The company is providing solutions as part of the BharatNet project of the Indian government. When it is complete, BharatNet will connect nearly 250,000 gram panchayats [village councils] spread over 6,600 blocks and 641 districts by fibre. This will create a fiber network in the country and will allow interested service providers to provide connectivity to the villages.

“Initially we had to convince the families to allow women to be a part of our initiative but now it is the other way around,” Gupta says. “The number of women who want to join us is increasing.”

The Vodafone Foundation has also launched initiatives for the benefit of rural women. In collaboration with Self-Employed Women’s Association (SEWA) and the Cherie Blair Foundation, it has developed a mobile application called RUDI Sandesha Vyavhar (RSV) — or RUDI Rural Distribution Network.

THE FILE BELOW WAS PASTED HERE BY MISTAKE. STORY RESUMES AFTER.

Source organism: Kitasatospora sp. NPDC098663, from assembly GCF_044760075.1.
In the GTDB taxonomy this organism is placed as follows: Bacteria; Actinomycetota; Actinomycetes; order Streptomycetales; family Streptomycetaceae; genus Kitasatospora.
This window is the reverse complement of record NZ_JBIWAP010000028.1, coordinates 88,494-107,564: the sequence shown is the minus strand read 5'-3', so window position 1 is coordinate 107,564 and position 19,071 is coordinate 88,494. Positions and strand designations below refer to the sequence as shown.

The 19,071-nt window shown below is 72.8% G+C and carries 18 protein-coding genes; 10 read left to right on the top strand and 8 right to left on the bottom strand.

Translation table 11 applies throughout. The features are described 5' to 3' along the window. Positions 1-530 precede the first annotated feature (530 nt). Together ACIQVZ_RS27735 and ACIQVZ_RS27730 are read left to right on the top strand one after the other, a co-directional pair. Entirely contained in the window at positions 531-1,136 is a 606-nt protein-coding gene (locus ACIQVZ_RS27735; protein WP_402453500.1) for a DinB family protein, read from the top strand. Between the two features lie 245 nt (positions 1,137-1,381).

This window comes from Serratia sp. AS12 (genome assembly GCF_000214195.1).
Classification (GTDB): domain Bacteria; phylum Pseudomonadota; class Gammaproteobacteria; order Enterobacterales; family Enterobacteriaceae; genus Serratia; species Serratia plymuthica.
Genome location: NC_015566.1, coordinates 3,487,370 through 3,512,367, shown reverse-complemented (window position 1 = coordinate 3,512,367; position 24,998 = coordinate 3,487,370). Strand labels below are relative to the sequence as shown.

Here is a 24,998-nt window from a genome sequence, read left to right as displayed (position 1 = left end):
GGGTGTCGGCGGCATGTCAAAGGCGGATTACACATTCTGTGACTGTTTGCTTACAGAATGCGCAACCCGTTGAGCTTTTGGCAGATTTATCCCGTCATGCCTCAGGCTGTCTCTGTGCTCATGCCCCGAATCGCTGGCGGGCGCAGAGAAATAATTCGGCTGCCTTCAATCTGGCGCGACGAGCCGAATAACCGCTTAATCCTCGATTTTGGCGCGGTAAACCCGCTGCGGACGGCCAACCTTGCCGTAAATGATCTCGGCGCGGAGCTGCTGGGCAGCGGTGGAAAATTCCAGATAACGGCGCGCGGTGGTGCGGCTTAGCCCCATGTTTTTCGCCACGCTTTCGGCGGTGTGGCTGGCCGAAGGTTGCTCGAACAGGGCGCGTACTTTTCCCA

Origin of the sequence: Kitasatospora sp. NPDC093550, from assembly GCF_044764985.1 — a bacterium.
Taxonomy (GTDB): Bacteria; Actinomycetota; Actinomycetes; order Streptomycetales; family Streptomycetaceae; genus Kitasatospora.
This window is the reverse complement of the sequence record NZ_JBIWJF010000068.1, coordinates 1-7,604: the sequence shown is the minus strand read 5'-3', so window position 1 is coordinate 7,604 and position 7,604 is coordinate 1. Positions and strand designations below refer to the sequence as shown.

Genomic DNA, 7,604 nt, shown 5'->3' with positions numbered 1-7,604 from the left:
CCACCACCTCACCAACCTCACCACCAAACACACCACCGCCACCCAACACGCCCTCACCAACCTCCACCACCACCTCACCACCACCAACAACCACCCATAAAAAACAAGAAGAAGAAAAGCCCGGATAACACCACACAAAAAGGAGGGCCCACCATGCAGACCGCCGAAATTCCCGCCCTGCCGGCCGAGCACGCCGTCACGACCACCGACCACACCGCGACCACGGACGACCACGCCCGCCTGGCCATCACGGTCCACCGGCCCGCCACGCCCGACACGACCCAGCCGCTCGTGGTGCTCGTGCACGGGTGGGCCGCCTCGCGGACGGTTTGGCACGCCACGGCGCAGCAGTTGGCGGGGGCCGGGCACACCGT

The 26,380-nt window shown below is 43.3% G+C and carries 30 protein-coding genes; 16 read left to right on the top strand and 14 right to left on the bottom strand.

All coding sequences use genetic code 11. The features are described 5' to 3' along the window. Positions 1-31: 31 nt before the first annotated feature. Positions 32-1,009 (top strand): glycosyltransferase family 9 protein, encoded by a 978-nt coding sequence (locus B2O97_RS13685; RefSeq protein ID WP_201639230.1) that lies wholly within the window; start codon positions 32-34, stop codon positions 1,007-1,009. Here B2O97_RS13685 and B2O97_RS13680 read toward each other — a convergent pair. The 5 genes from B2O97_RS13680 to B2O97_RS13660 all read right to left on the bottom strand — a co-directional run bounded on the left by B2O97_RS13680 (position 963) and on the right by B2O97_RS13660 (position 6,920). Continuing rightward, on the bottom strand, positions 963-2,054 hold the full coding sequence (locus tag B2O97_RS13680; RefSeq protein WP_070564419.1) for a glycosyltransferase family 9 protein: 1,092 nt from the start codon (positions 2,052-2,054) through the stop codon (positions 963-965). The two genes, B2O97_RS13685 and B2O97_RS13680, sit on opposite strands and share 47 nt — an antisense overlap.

Women entrepreneurs use this app to sell farm produce and place orders in real-time, and use it to maintain sales reports and customer ledgers. More than 2,500 RUDI women across 14 districts in more than 1,000 villages of Gujarat touch 2.5 million people through this mobile solution.

The company also launched its Smart Snehidi programme in November 2016 in Tamil Nadu. The initiative, which has empowered more than 1,000 Snehidis, is aimed at helping rural women overcome barriers to internet usage to enhance their livelihoods.

Telenor is another service provider that launched its Project Sampark to bridge the gender gap in the rural India and to provide livelihood opportunities to local women, who were hired as promoters as part of the initiative.

Rural women make up a huge market segment that service providers cannot afford to ignore. Even so, there is little doubt that these efforts are enabling rural women to use the immense power of mobile and internet connectivity to transform their lives — opening up a new world of opportunities for them.

Gagandeep Kaur is a writer based in New Delhi, India.